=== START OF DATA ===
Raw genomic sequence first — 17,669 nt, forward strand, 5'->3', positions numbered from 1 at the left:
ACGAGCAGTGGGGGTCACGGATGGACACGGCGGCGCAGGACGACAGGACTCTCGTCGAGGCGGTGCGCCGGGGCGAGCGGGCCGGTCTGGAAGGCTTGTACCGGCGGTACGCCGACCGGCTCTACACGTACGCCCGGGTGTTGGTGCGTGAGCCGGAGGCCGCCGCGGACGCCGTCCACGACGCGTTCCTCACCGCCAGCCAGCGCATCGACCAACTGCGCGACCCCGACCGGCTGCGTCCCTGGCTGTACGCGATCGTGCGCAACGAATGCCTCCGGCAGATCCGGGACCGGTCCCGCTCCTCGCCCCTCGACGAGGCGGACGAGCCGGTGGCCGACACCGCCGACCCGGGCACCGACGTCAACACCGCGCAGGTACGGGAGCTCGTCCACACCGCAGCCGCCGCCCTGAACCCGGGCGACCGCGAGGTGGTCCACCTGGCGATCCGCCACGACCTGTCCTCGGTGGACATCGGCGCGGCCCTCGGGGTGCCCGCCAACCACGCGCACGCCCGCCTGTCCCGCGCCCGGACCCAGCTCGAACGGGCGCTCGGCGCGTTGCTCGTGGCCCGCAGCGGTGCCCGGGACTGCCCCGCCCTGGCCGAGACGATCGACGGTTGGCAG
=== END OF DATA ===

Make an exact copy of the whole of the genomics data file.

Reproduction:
Raw genomic sequence first — 17,669 nt, forward strand, 5'->3', positions numbered from 1 at the left:
ACGAGCAGTGGGGGTCACGGATGGACACGGCGGCGCAGGACGACAGGACTCTCGTCGAGGCGGTGCGCCGGGGCGAGCGGGCCGGTCTGGAAGGCTTGTACCGGCGGTACGCCGACCGGCTCTACACGTACGCCCGGGTGTTGGTGCGTGAGCCGGAGGCCGCCGCGGACGCCGTCCACGACGCGTTCCTCACCGCCAGCCAGCGCATCGACCAACTGCGCGACCCCGACCGGCTGCGTCCCTGGCTGTACGCGATCGTGCGCAACGAATGCCTCCGGCAGATCCGGGACCGGTCCCGCTCCTCGCCCCTCGACGAGGCGGACGAGCCGGTGGCCGACACCGCCGACCCGGGCACCGACGTCAACACCGCGCAGGTACGGGAGCTCGTCCACACCGCAGCCGCCGCCCTGAACCCGGGCGACCGCGAGGTGGTCCACCTGGCGATCCGCCACGACCTGTCCTCGGTGGACATCGGCGCGGCCCTCGGGGTGCCCGCCAACCACGCGCACGCCCGCCTGTCCCGCGCCCGGACCCAGCTCGAACGGGCGCTCGGCGCGTTGCTCGTGGCCCGCAGCGGTGCCCGGGACTGCCCCGCCCTGGCCGAGACGATCGACGGTTGGCAG